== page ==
Paramount announces new season lineup
By Gordon Dritschilo
Staff Writer | June 07,2013
Chick Corea, David Sedaris and a parody of “The Hunger Games” all feature in the Paramount Theatre’s 2013-14 season.
Drama, comedy, classical and popular music were all represented as the theater unveiled its schedule Thursday night.
Musical acts include Bela Fleck’s Banjo Summit, Clint Black and Jim Brickman. Paramount Executive Director Bruce Bouchard said he was particularly excited about the Oct. 15 joint performance by Lyle Lovett and John Hiatt.
“I think John Hiatt is a great, great American playwright and poet and he sings every single song from the center of his being,” he said. “Can you imagine pairing him with Lyle Lovett?”
Scheduled for Nov. 17 is Get the Led Out, billed as “The Ultimate Led Zeppelin Experience.”
“This is not a Led Zeppelin cover band, this is the Led Zeppelin tribute band,” Bouchard said. “Led Zeppelin signed off on one band doing their material.”
Only two of four planned classical concerts were announced Monday — 23-year-old Russian violinist Aleksey Semenenko and the Boston-based Borromeo String Quartet.
Another evening Bouchard said he was personally looking forward to is the Nov. 22 appearance by Sedaris.
“He does an evening of being a humorist, how he comes to his material,” he said.
Bouchard said Ira Glass, host of NPR’s “This American Life,” operates in a similar vein.
“He’s a storyteller,” Bouchard said. “He’s going to be telling stories about his time pulling these pieces together, obstacles he encountered, dust-ups that occurred.”
Another NPR personality, “Prairie Home Companion’s” Garrison Keillor, appears Jan. 16.
A more local personality, Rusty DeWees, brings the Logger to town for a holiday special at the end of November.
Nationally known stand-up comedians swinging through Rutland this season include Drew Carey, Paula Poundstone, Ralphie May and Brian Regan. The Irish Comedy Tour also returns.
Bouchard said Irish-themed shows always seem to sell well, so the Chieftains and “Ireland: the Show” are both scheduled for March. Bouchard described the latter as a Riverdance-like performance with a live band and an emphasis on clog dancing.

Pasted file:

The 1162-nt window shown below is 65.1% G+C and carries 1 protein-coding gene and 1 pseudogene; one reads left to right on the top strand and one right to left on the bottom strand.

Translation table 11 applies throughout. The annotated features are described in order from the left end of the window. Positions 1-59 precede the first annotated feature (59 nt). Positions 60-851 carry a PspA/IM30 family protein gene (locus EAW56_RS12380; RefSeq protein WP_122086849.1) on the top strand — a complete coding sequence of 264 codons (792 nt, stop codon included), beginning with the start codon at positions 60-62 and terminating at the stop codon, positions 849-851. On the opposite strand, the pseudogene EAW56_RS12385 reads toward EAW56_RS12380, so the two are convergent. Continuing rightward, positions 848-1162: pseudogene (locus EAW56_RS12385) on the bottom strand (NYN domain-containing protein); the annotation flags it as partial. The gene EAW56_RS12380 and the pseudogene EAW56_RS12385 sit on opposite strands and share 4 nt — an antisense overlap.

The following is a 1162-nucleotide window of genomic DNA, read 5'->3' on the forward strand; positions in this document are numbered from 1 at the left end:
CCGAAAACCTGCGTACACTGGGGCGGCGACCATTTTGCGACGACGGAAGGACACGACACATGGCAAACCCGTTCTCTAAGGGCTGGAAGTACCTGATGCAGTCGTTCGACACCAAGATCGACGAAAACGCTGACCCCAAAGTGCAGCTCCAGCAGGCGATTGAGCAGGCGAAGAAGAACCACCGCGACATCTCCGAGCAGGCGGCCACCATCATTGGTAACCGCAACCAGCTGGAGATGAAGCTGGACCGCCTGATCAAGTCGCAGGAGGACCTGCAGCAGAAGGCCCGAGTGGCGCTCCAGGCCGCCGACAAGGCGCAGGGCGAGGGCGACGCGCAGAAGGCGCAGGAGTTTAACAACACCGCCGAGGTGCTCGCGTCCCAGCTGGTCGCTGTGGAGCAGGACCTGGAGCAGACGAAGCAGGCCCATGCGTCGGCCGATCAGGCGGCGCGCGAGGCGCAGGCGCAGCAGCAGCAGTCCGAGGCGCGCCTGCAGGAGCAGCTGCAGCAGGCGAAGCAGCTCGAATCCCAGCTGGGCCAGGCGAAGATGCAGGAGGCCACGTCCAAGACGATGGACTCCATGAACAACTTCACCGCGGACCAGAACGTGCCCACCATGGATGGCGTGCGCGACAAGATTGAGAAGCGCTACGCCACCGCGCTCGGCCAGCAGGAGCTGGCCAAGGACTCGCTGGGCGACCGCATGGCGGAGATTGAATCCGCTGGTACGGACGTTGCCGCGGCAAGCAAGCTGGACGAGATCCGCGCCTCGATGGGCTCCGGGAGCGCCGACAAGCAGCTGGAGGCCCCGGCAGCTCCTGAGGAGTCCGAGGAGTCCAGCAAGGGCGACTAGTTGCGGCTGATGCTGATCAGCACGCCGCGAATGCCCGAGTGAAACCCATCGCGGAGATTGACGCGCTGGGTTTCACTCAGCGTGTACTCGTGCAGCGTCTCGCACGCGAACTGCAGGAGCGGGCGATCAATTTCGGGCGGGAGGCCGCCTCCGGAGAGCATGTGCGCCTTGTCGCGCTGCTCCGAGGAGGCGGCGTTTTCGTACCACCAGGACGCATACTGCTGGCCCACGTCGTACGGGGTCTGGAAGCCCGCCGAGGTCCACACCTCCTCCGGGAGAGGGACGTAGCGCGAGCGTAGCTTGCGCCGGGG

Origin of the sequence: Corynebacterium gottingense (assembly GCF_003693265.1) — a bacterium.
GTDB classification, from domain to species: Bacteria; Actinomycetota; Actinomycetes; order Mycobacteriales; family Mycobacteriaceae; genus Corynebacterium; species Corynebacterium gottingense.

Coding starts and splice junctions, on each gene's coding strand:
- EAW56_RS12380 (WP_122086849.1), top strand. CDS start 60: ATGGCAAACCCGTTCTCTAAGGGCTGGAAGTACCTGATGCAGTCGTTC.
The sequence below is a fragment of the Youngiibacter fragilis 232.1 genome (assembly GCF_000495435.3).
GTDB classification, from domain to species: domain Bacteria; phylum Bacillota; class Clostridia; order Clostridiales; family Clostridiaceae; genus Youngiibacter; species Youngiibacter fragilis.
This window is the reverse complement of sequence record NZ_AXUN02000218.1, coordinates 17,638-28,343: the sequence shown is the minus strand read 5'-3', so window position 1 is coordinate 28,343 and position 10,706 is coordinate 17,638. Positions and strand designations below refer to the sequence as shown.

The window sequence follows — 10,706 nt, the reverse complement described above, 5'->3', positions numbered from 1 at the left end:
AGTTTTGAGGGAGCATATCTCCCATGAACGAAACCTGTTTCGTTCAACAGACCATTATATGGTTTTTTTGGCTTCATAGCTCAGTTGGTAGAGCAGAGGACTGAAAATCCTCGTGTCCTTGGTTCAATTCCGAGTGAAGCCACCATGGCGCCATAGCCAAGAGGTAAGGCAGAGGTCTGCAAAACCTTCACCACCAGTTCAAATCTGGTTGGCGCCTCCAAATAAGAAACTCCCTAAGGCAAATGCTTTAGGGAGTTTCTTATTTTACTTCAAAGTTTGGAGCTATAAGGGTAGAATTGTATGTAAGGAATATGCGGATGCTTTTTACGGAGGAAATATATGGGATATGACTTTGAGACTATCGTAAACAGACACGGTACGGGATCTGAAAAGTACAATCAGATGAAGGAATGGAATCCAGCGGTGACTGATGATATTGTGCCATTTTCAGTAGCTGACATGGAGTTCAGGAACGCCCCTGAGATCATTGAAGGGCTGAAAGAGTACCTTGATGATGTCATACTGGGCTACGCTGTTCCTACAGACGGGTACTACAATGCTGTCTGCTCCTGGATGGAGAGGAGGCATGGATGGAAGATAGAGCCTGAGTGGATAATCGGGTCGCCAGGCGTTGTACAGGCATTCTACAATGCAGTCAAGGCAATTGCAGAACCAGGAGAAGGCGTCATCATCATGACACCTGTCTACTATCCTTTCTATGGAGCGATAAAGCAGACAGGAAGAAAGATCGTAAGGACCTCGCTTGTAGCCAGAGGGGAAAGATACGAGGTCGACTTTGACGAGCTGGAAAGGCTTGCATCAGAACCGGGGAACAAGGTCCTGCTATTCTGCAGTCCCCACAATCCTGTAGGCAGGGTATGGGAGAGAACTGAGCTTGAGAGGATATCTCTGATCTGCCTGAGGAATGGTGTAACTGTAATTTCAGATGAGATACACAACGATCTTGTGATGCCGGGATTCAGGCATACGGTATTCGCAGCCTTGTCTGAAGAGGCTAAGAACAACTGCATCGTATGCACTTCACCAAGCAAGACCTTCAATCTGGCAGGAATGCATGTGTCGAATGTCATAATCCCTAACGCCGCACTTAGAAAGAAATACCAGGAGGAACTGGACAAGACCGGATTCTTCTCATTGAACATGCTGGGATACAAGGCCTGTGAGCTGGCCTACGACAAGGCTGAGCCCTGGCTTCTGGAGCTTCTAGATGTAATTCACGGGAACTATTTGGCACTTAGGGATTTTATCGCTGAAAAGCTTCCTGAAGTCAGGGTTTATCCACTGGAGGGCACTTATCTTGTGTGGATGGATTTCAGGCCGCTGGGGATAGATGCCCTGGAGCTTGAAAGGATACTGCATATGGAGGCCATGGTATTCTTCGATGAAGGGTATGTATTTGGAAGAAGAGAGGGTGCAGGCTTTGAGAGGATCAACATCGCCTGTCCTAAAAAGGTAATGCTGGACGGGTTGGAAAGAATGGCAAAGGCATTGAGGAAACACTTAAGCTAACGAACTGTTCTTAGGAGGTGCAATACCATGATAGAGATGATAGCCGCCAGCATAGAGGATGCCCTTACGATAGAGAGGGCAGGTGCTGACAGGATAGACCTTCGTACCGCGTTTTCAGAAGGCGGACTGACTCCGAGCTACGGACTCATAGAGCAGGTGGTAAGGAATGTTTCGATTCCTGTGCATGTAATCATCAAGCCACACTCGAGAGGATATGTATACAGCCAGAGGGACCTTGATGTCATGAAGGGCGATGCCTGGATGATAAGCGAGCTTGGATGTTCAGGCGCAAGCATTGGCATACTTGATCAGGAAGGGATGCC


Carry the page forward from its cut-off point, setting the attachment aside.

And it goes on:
Three Broadway touring companies are on the roster. “The Addams Family” creeps onstage in February while “Man of La Mancha” dreams the impossible dream in March. “Hair” returns to the Paramount in May.
The Middlebury Actors Workshop also contributes to the drama lineup, with performances of “God of Carnage” in July and “Cat on a Hot Tin Roof” in October.
“Stomp,” “The Nutcracker” and “Spencer’s Theatre of Illusion” round out the schedule.
The city recently agreed to fund the purchase of $75,000 of equipment allowing the Paramount to show live HD broadcasts from the Metropolitan Opera — and upgrading the image and sound quality for the theater’s film series. Bouchard said the Met broadcast schedule will probably be announced in September, but offered a taste of what it would be like with some borrowed equipment and recording from “Avatar” and a live broadcast of “Aida,” drawing appreciative “oohs” and “ahs” from the crowd.
Rutland Herald arts editor James Lowe, who made a short speech at the unveiling, said the view of the opera at the Met was not as good as what had appeared on the screen.
“On the other hand, watching Avatar up there made me realize I don’t want to see ‘Psycho’ on this,” he said.